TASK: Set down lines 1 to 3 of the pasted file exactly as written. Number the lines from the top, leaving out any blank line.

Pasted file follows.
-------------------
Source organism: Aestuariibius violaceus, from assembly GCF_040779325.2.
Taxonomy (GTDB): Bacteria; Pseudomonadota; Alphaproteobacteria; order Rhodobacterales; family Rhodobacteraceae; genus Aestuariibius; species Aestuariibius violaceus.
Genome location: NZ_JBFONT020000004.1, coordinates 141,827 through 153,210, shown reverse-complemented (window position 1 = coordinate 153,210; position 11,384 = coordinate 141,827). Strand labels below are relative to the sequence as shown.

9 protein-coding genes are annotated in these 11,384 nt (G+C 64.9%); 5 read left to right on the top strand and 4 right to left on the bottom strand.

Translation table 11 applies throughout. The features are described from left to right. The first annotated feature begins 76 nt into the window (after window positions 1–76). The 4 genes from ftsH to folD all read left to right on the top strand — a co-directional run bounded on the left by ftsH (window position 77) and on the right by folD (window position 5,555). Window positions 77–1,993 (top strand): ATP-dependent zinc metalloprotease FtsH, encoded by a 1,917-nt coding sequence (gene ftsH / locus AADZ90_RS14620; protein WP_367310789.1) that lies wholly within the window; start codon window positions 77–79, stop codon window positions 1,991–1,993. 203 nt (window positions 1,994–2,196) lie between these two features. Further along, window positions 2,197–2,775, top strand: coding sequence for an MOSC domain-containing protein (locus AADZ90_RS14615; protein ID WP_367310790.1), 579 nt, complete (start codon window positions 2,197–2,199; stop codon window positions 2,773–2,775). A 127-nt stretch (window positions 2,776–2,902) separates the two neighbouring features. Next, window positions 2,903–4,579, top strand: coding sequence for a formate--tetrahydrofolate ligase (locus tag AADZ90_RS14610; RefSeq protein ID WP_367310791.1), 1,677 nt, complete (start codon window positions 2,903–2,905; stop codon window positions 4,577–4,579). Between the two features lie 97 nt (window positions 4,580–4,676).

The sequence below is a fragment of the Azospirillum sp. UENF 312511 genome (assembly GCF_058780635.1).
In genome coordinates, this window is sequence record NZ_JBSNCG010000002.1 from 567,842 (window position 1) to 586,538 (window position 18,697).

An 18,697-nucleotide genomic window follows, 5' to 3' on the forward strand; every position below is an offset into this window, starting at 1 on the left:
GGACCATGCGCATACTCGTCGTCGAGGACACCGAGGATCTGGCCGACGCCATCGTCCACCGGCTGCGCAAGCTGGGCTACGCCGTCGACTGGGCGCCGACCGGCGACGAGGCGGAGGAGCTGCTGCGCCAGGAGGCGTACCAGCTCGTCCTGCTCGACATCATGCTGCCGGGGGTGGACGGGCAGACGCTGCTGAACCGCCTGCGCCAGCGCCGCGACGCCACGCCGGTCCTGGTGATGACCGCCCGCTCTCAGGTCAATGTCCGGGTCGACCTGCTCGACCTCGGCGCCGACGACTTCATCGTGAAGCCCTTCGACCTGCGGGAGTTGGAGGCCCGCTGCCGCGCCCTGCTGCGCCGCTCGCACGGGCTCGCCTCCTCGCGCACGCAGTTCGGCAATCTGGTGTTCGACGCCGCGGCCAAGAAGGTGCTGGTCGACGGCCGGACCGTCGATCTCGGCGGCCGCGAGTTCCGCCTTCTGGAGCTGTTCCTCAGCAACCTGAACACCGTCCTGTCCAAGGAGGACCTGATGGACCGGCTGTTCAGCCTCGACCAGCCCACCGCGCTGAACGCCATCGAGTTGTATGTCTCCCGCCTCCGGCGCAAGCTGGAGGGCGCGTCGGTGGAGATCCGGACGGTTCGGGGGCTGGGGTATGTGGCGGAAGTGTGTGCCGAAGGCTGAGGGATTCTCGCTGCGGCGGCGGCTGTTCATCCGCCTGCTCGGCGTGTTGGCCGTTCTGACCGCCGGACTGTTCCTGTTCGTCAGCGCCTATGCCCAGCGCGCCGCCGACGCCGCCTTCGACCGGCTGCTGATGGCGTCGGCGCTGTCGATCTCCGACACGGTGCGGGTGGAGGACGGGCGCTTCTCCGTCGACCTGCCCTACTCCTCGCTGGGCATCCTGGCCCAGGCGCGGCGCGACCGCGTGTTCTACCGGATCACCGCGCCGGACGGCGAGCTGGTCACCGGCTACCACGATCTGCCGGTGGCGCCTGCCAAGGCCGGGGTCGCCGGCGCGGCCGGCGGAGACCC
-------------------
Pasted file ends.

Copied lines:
Source organism: Aestuariibius violaceus, from assembly GCF_040779325.2.
Taxonomy (GTDB): Bacteria; Pseudomonadota; Alphaproteobacteria; order Rhodobacterales; family Rhodobacteraceae; genus Aestuariibius; species Aestuariibius violaceus.
Genome location: NZ_JBFONT020000004.1, coordinates 141,827 through 153,210, shown reverse-complemented (window position 1 = coordinate 153,210; position 11,384 = coordinate 141,827). Strand labels below are relative to the sequence as shown.